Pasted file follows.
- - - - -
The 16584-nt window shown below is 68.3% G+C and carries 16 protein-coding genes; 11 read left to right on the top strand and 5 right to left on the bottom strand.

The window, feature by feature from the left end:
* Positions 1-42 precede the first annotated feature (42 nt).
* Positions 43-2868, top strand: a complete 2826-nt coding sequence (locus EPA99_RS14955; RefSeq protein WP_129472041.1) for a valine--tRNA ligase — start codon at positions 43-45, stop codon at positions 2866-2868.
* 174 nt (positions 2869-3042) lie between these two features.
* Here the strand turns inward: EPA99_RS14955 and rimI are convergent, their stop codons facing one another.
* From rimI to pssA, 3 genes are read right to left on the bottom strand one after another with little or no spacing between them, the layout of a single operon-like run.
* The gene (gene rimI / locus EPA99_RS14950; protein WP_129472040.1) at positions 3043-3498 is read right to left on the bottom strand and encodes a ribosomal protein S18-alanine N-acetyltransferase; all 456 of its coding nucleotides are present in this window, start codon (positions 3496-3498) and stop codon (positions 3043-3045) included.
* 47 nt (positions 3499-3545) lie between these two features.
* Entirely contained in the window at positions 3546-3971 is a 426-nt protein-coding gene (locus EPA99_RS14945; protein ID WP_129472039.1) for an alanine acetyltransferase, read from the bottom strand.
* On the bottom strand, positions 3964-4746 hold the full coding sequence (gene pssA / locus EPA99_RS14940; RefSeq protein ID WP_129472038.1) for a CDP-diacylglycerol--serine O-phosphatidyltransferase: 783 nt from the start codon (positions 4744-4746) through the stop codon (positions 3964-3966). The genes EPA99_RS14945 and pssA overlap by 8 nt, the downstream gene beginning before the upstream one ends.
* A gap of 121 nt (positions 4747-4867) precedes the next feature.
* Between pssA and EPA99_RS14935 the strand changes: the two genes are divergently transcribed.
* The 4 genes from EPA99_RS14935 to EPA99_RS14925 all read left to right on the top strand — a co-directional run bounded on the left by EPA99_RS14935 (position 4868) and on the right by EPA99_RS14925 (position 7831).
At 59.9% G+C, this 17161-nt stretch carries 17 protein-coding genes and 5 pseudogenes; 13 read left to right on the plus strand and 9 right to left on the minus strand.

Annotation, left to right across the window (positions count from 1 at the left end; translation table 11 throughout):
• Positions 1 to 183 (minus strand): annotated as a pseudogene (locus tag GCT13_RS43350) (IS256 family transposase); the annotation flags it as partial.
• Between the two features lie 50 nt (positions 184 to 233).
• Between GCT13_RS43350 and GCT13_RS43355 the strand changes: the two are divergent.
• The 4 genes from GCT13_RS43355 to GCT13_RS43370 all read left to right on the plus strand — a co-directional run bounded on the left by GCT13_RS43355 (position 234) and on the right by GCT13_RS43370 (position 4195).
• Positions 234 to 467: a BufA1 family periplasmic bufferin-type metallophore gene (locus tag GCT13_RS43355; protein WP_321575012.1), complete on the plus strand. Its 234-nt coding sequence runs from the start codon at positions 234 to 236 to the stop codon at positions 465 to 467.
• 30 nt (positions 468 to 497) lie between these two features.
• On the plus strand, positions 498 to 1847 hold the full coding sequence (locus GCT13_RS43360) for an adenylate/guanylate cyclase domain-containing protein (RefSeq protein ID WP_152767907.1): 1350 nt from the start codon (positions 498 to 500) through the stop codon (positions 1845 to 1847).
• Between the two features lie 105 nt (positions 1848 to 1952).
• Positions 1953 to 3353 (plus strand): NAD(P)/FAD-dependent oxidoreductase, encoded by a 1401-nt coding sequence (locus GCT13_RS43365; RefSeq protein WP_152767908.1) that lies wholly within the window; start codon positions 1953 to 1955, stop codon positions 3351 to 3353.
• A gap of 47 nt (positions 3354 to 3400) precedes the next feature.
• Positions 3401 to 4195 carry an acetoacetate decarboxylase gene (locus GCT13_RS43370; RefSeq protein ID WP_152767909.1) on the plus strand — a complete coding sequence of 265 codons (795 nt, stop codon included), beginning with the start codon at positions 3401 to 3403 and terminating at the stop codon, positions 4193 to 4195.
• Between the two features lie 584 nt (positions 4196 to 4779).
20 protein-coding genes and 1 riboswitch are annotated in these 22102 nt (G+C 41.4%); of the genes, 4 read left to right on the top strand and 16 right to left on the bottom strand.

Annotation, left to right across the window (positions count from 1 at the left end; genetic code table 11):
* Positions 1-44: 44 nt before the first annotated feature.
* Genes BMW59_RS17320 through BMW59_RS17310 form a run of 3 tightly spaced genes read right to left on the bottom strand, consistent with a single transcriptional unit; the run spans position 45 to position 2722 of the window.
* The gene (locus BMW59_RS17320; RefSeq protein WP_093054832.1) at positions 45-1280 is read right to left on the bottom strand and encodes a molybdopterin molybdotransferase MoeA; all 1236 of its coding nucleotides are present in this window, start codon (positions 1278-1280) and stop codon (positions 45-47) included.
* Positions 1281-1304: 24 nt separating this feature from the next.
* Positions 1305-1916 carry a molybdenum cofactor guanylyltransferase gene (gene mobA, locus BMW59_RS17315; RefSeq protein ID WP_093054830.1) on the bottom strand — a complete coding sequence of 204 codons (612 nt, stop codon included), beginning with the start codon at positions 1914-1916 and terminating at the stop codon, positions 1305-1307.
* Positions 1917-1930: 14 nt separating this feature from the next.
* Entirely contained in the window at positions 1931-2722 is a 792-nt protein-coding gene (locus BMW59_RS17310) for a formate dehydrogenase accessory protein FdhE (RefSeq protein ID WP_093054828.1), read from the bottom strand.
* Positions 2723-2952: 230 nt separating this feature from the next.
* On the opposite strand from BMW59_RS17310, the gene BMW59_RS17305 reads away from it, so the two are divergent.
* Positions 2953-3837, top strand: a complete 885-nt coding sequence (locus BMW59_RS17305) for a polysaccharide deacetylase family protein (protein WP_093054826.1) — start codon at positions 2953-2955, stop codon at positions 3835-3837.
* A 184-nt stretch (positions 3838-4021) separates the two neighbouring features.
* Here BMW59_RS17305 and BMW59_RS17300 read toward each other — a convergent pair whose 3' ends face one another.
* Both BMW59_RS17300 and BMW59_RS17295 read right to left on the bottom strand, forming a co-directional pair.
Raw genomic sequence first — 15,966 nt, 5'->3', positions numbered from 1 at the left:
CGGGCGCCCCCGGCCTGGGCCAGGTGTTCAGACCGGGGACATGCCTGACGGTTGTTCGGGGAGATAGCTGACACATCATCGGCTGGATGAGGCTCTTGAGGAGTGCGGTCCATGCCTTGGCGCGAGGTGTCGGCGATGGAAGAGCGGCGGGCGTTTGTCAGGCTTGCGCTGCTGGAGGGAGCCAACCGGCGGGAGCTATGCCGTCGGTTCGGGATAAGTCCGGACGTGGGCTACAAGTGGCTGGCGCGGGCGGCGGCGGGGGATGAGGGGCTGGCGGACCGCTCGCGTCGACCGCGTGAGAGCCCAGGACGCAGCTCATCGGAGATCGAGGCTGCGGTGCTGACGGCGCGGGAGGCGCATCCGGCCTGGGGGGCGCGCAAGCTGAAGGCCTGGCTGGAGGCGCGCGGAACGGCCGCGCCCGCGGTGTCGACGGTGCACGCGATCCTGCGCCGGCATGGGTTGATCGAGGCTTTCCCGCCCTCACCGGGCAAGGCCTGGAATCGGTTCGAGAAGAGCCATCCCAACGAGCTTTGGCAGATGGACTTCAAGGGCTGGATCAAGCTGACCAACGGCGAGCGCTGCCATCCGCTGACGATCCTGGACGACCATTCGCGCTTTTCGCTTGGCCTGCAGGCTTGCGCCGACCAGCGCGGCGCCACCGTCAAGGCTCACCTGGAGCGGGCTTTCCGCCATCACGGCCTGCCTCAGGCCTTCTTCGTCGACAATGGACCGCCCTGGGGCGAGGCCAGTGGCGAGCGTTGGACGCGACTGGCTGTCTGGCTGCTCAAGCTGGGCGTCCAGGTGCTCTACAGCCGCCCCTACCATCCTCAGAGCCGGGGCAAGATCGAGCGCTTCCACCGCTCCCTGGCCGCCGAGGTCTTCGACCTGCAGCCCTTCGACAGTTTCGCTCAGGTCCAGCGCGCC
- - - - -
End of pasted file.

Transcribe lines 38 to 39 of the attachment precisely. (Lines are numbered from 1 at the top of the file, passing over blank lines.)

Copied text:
* Positions 2723-2952: 230 nt separating this feature from the next.
* On the opposite strand from BMW59_RS17310, the gene BMW59_RS17305 reads away from it, so the two are divergent.